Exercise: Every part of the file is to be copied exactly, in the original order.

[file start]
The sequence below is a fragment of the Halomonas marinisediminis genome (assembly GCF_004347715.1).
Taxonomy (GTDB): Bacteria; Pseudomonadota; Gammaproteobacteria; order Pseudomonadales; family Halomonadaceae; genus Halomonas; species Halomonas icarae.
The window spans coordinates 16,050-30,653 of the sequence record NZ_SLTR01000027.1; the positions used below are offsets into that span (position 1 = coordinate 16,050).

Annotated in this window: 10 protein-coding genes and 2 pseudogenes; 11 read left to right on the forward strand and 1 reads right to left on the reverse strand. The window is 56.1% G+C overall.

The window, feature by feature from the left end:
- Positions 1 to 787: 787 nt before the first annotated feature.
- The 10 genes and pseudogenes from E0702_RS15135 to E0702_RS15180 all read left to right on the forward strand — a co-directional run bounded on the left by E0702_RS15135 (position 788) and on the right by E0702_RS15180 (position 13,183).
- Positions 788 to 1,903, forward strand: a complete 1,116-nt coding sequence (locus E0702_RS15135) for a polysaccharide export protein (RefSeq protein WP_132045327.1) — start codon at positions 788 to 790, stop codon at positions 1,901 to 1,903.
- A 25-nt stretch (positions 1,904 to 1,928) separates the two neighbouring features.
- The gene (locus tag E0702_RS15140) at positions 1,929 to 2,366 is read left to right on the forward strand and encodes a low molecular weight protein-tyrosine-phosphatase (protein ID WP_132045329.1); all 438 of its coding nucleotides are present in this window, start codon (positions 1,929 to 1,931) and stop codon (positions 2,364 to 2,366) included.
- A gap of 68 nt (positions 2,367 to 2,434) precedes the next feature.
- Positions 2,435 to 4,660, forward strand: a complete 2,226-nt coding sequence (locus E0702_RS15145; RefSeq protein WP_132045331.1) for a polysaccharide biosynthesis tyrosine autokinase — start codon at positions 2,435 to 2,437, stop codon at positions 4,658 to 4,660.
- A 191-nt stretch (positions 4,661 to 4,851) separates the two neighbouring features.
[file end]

The sequence below is a fragment of the Halomonas marinisediminis genome (assembly GCF_004347715.1).
Taxonomy (GTDB): Bacteria; Pseudomonadota; Gammaproteobacteria; order Pseudomonadales; family Halomonadaceae; genus Halomonas; species Halomonas icarae.
The window spans coordinates 16,050-30,653 of the sequence record NZ_SLTR01000027.1; the positions used below are offsets into that span (position 1 = coordinate 16,050).

Annotated in this window: 10 protein-coding genes and 2 pseudogenes; 11 read left to right on the forward strand and 1 reads right to left on the reverse strand. The window is 56.1% G+C overall.

The window, feature by feature from the left end:
- Positions 1 to 787: 787 nt before the first annotated feature.
- The 10 genes and pseudogenes from E0702_RS15135 to E0702_RS15180 all read left to right on the forward strand — a co-directional run bounded on the left by E0702_RS15135 (position 788) and on the right by E0702_RS15180 (position 13,183).
- Positions 788 to 1,903, forward strand: a complete 1,116-nt coding sequence (locus E0702_RS15135) for a polysaccharide export protein (RefSeq protein WP_132045327.1) — start codon at positions 788 to 790, stop codon at positions 1,901 to 1,903.
- A 25-nt stretch (positions 1,904 to 1,928) separates the two neighbouring features.
- The gene (locus tag E0702_RS15140) at positions 1,929 to 2,366 is read left to right on the forward strand and encodes a low molecular weight protein-tyrosine-phosphatase (protein ID WP_132045329.1); all 438 of its coding nucleotides are present in this window, start codon (positions 1,929 to 1,931) and stop codon (positions 2,364 to 2,366) included.
- A gap of 68 nt (positions 2,367 to 2,434) precedes the next feature.
- Positions 2,435 to 4,660, forward strand: a complete 2,226-nt coding sequence (locus E0702_RS15145; RefSeq protein WP_132045331.1) for a polysaccharide biosynthesis tyrosine autokinase — start codon at positions 2,435 to 2,437, stop codon at positions 4,658 to 4,660.
- A 191-nt stretch (positions 4,661 to 4,851) separates the two neighbouring features.